The gig economy has been talked about so extensively that the term has become nearly meaningless. Yet contingent workforce and services procurement practitioners know there is something going on beyond the buzzwords, something that is beginning to matter to the work they do. It is difficult, however, for many practitioners to distinguish what is essential and of importance in the context of their procurement goals. To aid in that effort, this Spend Matters’ brief explores how practitioners can make the gig economy work for them.
Based on a cursory look at Google Trends data, it is clear that the interest in the gig economy has risen consistently since the summer of 2015. No such increase occurred for terms like “contingent workforce” or “temporary labor” since 2004. But let’s take a closer look at how the gig economy is being described.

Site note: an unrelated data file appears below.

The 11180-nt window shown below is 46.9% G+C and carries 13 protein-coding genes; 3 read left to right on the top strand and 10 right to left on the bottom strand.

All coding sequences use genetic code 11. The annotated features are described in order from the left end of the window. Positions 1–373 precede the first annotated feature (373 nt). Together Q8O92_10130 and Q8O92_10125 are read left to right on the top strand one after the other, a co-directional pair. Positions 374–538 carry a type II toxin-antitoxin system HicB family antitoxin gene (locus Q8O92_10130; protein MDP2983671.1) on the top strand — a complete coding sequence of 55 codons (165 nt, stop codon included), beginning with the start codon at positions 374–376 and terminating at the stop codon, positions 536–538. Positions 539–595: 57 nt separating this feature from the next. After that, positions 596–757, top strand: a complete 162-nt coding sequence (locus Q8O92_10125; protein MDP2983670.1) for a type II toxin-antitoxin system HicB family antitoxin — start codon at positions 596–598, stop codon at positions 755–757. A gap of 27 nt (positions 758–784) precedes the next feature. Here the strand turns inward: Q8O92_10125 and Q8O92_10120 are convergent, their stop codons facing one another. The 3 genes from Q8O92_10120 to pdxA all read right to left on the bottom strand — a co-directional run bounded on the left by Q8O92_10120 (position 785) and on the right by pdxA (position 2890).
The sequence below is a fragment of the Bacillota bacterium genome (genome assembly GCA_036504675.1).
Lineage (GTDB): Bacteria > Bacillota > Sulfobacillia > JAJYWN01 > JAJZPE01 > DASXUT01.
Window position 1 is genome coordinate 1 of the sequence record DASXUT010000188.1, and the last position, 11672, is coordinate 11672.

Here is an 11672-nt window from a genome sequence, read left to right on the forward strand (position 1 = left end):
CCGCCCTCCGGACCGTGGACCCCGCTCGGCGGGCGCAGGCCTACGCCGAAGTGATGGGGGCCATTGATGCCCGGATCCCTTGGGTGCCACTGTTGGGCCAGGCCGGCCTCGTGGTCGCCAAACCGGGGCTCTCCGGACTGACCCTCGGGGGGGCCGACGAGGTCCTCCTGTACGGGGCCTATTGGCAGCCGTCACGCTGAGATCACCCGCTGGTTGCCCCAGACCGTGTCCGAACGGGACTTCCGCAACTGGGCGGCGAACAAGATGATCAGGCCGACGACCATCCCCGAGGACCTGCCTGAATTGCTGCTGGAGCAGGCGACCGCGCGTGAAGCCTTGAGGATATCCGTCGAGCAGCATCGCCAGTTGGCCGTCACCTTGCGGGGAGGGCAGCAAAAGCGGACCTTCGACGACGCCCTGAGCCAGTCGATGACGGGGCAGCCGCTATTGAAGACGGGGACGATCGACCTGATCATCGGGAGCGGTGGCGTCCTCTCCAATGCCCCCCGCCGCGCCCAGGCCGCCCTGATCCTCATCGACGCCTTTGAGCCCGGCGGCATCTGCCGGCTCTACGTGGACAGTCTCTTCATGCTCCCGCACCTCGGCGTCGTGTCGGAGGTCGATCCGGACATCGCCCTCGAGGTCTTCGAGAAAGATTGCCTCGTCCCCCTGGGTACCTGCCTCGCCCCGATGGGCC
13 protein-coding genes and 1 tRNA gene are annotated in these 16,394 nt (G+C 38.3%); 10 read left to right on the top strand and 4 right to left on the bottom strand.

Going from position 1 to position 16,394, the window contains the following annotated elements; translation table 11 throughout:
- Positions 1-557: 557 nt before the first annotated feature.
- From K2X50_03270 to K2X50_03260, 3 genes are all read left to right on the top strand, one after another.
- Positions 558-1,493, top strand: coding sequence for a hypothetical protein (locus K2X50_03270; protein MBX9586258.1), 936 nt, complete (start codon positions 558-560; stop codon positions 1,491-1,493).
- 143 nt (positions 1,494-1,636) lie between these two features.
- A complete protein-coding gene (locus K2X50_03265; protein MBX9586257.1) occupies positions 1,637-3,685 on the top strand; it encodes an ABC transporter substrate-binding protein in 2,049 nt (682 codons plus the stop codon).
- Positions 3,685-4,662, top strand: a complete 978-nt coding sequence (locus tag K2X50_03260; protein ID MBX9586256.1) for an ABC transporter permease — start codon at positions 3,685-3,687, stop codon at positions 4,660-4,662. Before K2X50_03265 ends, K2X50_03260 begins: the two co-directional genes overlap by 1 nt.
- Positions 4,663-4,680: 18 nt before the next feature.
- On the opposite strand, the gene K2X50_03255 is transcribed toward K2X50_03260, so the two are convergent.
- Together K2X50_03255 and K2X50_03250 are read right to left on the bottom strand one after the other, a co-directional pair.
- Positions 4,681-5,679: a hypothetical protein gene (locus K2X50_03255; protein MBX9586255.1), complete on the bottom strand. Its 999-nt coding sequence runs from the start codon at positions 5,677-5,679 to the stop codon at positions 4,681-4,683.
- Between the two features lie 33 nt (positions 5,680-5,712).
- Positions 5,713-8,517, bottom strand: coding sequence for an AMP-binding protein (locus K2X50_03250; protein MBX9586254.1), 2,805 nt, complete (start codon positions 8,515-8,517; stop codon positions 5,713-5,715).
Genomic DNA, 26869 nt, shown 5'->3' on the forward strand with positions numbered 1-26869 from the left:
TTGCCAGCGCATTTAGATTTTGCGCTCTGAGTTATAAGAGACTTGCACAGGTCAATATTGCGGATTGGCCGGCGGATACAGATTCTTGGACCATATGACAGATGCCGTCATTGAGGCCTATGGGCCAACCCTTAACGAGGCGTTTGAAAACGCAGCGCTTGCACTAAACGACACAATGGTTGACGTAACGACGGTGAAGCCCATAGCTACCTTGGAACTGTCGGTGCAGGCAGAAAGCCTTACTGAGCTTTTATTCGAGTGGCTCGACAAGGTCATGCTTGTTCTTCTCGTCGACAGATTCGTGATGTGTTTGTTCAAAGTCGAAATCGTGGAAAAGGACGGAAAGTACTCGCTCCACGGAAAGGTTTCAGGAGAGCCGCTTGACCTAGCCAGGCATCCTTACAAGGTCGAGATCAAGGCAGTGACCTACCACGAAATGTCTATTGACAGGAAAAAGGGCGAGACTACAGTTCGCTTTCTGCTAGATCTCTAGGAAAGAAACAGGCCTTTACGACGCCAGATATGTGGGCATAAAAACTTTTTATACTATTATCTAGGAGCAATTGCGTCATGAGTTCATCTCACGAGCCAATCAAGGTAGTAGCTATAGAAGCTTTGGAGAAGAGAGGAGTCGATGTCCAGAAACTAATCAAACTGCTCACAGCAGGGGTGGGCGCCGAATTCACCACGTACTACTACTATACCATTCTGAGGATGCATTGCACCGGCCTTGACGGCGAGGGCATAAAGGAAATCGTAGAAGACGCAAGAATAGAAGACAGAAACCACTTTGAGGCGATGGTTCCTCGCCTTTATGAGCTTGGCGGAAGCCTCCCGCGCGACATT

Definitions of what constitutes gig economy work range from:
Andrew Karpie, Research Director for Services and Labor Procurement, Spend Matters
In part one of this brief, we deconstructed the meaning behind the buzz word “gig economy” and explored what these new digital supply chains look like. In part two, we’re addressing the potential value opportunities, risks and challenges associated with digital supply chains for work and services and how practitioners can make the gig economy work for them.